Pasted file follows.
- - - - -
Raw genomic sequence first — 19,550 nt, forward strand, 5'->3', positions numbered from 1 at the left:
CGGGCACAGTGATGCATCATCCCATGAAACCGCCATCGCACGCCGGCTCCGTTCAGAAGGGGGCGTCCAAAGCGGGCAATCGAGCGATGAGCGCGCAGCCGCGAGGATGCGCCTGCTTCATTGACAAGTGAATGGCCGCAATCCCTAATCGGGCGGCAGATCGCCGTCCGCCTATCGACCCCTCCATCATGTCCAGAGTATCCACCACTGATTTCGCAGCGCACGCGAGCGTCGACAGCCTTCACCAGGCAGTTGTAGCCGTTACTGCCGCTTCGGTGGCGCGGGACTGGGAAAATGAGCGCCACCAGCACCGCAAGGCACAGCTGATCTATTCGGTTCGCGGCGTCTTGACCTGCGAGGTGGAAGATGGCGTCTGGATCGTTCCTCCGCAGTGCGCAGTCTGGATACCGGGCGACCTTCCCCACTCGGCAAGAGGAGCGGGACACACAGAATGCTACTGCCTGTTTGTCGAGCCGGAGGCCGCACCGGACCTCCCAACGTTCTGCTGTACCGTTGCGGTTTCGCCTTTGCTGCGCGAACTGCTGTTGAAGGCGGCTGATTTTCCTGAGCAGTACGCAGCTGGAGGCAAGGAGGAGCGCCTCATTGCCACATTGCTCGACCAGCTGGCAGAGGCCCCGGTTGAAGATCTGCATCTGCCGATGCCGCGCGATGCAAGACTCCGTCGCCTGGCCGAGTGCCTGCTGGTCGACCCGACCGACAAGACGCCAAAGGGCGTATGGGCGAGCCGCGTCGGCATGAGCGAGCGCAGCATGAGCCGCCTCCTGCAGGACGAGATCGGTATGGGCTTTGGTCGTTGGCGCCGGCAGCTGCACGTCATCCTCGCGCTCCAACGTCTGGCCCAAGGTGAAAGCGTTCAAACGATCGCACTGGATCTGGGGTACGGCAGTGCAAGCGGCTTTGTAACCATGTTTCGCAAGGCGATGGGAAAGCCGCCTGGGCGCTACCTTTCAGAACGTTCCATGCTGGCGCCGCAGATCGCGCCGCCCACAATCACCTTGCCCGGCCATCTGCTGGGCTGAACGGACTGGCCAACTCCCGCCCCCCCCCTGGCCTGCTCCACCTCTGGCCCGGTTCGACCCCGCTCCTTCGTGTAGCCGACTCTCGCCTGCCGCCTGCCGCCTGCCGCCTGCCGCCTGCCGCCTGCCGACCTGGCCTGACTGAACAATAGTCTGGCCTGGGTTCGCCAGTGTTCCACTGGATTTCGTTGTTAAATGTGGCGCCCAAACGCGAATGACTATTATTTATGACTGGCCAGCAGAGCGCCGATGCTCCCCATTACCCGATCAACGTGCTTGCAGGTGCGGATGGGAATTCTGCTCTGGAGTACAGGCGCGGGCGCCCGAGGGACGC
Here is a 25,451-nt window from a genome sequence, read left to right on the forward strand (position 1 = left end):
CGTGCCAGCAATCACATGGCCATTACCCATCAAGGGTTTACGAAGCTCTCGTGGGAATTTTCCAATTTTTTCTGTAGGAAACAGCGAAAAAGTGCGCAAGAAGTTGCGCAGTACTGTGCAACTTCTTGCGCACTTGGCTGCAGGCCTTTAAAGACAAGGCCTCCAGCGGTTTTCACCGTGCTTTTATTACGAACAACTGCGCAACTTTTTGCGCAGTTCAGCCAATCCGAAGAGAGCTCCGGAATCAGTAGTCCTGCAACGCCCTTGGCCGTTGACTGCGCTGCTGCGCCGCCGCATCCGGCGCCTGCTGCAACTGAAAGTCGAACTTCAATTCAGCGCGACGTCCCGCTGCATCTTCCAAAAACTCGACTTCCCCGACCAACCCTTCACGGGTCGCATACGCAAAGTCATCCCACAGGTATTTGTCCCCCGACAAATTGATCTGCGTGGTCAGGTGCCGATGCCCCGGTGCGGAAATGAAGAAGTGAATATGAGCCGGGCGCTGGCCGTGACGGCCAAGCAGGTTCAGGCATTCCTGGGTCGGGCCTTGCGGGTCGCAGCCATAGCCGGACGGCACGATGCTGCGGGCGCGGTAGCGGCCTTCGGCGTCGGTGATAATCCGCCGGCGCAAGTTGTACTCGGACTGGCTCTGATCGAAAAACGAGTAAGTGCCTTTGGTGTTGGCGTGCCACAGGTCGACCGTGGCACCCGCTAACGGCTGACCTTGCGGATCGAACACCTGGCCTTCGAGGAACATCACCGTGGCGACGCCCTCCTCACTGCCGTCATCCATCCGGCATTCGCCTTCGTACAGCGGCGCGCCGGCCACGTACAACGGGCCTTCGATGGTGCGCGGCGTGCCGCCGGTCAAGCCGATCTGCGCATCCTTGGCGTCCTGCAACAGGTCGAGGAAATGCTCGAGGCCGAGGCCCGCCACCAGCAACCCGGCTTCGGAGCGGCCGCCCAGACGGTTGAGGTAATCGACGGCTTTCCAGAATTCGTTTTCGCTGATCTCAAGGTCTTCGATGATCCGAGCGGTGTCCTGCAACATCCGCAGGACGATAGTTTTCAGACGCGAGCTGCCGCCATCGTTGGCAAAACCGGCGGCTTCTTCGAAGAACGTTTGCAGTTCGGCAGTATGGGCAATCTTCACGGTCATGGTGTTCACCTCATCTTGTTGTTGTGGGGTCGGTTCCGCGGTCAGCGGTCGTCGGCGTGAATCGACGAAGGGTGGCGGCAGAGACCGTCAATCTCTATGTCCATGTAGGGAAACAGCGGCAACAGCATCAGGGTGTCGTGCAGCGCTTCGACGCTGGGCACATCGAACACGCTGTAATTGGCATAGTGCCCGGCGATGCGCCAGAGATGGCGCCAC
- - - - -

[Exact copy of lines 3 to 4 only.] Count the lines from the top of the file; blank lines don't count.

Here is a 25,451-nt window from a genome sequence, read left to right on the forward strand (position 1 = left end):
CGTGCCAGCAATCACATGGCCATTACCCATCAAGGGTTTACGAAGCTCTCGTGGGAATTTTCCAATTTTTTCTGTAGGAAACAGCGAAAAAGTGCGCAAGAAGTTGCGCAGTACTGTGCAACTTCTTGCGCACTTGGCTGCAGGCCTTTAAAGACAAGGCCTCCAGCGGTTTTCACCGTGCTTTTATTACGAACAACTGCGCAACTTTTTGCGCAGTTCAGCCAATCCGAAGAGAGCTCCGGAATCAGTAGTCCTGCAACGCCCTTGGCCGTTGACTGCGCTGCTGCGCCGCCGCATCCGGCGCCTGCTGCAACTGAAAGTCGAACTTCAATTCAGCGCGACGTCCCGCTGCATCTTCCAAAAACTCGACTTCCCCGACCAACCCTTCACGGGTCGCATACGCAAAGTCATCCCACAGGTATTTGTCCCCCGACAAATTGATCTGCGTGGTCAGGTGCCGATGCCCCGGTGCGGAAATGAAGAAGTGAATATGAGCCGGGCGCTGGCCGTGACGGCCAAGCAGGTTCAGGCATTCCTGGGTCGGGCCTTGCGGGTCGCAGCCATAGCCGGACGGCACGATGCTGCGGGCGCGGTAGCGGCCTTCGGCGTCGGTGATAATCCGCCGGCGCAAGTTGTACTCGGACTGGCTCTGATCGAAAAACGAGTAAGTGCCTTTGGTGTTGGCGTGCCACAGGTCGACCGTGGCACCCGCTAACGGCTGACCTTGCGGATCGAACACCTGGCCTTCGAGGAACATCACCGTGGCGACGCCCTCCTCACTGCCGTCATCCATCCGGCATTCGCCTTCGTACAGCGGCGCGCCGGCCACGTACAACGGGCCTTCGATGGTGCGCGGCGTGCCGCCGGTCAAGCCGATCTGCGCATCCTTGGCGTCCTGCAACAGGTCGAGGAAATGCTCGAGGCCGAGGCCCGCCACCAGCAACCCGGCTTCGGAGCGGCCGCCCAGACGGTTGAGGTAATCGACGGCTTTCCAGAATTCGTTTTCGCTGATCTCAAGGTCTTCGATGATCCGAGCGGTGTCCTGCAACATCCGCAGGACGATAGTTTTCAGACGCGAGCTGCCGCCATCGTTGGCAAAACCGGCGGCTTCTTCGAAGAACGTTTGCAGTTCGGCAGTATGGGCAATCTTCACGGTCATGGTGTTCACCTCATCTTGTTGTTGTGGGGTCGGTTCCGCGGTCAGCGGTCGTCGGCGTGAATCGACGAAGGGTGGCGGCAGAGACCGTCAATCTCTATGTCCATGTAGGGAAACAGCGGCAACAGCATCAGGGTGTCGTGCAGCGCTTCGACGCTGGGCACATCGAACACGCTGTAATTGGCATAGTGCCCGGCGATGCGCCAGAGATGGCGCCAC